Over the next couple hours, motorcycles gradually streamed in and filled the semi-circular driveway in front of the school. At a rough guess, I'd say there were about 100 motorcycles. The guys who were organizing and leading the ride asked to have their bikes blessed, and I got to pray over one of their bikes belonging to a guy named Kenny, which I had asked to do since we share the same first name. Later, a couple came to our CMA tent and asked to have their bike blessed, so several of us walked over to their bike, a blacked-out Dyna.

Then, Bob Levesque, who knows Anna wants to learn to ride a motorcycle, spotted an ideal beginner's bike for her - a 250 cc Hyosung Aquila, owned by a woman named Christine. Anna walked over and began talking to Christine, who started out riding on the back of her husband Kyle's bike. Two years ago, she took a motorcycle safety course, got her license, bought the Aquila and has been riding it since.

Anna and I got into conversation with Christine and Kyle as Anna admired her bike. I have to give Anna credit for being observant, as she noticed that neither of their bikes had been blessed. Our CMA tent had been packed away by now, but when I didn't say anything, Anna persisted, "Baby, YOU should bless their bikes!"

I have never blessed a bike on my own before (usually, I am with at least one or two of my CMA brothers and sisters), so that was why I was a bit hesitant, but I thank God for Anna for helping me to get out of my comfort zone that day. After sharing the gospel of salvation and blessing each of their bikes, we chatted some more. Suddenly, we heard motorcycle engines starting. The ride was scheduled to begin at noon, and we had lost track of time. I had parked my bike toward the head of the pack and we were not close to it, so Anna and I sprinted to my bike. (Last year, I was also caught unprepared for the start of the ride, and almost ended up getting left behind, so I didn't want to repeat that scene.) We made it to my bike and quickly put on our goggles and helmets, and I started my bike with maybe 30 seconds to spare before the ride took off. That was a close one!

The ride ran smoothly for the most part. I was toward the front of the pack, with only about a half-dozen bikes in front of me. We had the benefit of police blocking traffic at several major intersections, and at the less-busy intersections, the first few bikes took turns blocking traffic. I wasn't sure of the route we took, but I imagine we rode through at least a few towns in Massachusetts (I only remember seeing a sign that said Dighton), on a mix of back roads, country roads and state roads, some smooth, some bumpy, some flat, some hilly, with a good mix of curves thrown in.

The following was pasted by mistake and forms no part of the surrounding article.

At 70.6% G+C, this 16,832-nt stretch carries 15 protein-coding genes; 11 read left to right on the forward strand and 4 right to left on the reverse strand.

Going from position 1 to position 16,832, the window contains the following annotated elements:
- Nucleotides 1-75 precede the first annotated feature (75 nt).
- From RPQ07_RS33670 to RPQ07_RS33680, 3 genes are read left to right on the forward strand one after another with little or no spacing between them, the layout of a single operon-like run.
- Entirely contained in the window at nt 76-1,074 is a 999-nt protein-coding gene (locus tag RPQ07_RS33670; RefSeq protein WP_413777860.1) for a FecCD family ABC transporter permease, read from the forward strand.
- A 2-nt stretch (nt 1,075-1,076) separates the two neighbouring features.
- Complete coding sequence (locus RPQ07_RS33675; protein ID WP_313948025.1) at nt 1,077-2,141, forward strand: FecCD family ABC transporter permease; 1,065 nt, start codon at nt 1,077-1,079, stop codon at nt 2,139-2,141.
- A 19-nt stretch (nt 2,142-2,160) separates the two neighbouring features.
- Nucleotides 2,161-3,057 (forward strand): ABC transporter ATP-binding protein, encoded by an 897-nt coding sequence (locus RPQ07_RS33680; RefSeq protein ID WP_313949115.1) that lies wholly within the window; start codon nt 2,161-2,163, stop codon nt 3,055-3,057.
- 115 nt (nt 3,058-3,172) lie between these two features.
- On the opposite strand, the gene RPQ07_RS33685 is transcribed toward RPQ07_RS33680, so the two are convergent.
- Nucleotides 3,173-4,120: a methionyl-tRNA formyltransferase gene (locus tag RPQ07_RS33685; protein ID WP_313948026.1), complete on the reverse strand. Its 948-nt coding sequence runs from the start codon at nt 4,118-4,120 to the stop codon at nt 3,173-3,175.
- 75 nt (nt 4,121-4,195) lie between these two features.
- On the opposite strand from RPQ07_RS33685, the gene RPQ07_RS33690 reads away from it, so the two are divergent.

One of my favorite things about large motorcycle runs is that people standing in their yards or driveways often wave to us as we ride by. I especially remember an elderly woman who was rather excited to have us ride by. She put out her thumb, as if hitchhiking. "I think she wants a ride, baby!" Anna said.
My motorcycle ran well, and because it was warm, it didn't have that annoying tendency to stumble whenever I slightly twisted the throttle. However, much of the ride was at speeds between 30 and 35 mph, which had me constantly shifting back and forth between third and fourth gears. Anna complained that she was sliding back and forth on my seat. She though I was riding less smoothly than usual, but I thought I was riding the same, and I told her it must be because I recently put some vinyl conditioner on my seat. After the ride, I asked Roland, who rode behind me, to my left, how my riding was, and he said I did great. "It's funny you should ask," Roland said, "because I was going to tell you your riding has improved 200 percent."

As I mentioned, the ride went smoothly most of the way, until we reached Taunton Avenue in East Providence, a four-lane road in a busy commercial area (on a Saturday, no less). We had no police blocking traffic there, and there were a few awkward moments as cars tried to break into our group. I saw the exasperated expression on one man's face as he was about to pull out, then stopped, realizing he was in for a long wait while a huge pack of motorcycles rode by. At one point, an SUV came pretty close to Paul Clement, who was up front, sharing in the blocking duties. I saw Paul pull up next to the driver's door of the SUV and stop, and he appeared to be saying something to the SUV driver, so later, I asked Paul if the two had exchanged words.

"Oh, a few," Paul said, shaking his head. "He asked me if I owned the road."